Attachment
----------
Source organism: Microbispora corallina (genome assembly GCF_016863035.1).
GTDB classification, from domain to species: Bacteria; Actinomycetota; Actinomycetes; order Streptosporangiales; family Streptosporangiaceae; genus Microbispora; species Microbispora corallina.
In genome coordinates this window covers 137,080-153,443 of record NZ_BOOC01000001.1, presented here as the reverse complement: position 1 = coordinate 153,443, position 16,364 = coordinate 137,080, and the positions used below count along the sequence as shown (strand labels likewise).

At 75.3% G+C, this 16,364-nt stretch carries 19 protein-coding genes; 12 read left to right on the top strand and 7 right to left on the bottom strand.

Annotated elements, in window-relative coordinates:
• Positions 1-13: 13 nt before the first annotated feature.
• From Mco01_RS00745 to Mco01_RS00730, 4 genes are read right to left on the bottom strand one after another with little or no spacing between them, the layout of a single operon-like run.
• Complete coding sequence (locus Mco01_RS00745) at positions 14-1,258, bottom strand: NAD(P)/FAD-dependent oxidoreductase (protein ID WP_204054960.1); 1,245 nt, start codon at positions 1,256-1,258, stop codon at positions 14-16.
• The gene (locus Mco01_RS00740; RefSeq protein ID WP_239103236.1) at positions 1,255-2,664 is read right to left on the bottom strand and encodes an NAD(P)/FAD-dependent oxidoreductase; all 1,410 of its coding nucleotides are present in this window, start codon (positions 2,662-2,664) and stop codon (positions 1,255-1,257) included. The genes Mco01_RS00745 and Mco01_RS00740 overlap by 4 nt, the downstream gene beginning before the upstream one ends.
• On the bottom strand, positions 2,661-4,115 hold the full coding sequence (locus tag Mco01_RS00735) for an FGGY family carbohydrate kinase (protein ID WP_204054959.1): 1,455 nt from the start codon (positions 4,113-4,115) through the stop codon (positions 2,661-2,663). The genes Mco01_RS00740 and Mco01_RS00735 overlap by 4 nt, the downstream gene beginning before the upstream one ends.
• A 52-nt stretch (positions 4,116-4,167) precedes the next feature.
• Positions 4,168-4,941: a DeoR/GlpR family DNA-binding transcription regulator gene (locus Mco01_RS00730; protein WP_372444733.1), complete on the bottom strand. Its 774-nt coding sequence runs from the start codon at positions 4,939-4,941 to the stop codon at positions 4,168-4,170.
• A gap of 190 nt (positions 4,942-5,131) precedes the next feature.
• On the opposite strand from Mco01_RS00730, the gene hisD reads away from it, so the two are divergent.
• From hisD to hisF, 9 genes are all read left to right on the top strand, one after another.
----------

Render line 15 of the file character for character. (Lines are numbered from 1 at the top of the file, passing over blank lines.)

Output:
• From hisD to hisF, 9 genes are all read left to right on the top strand, one after another.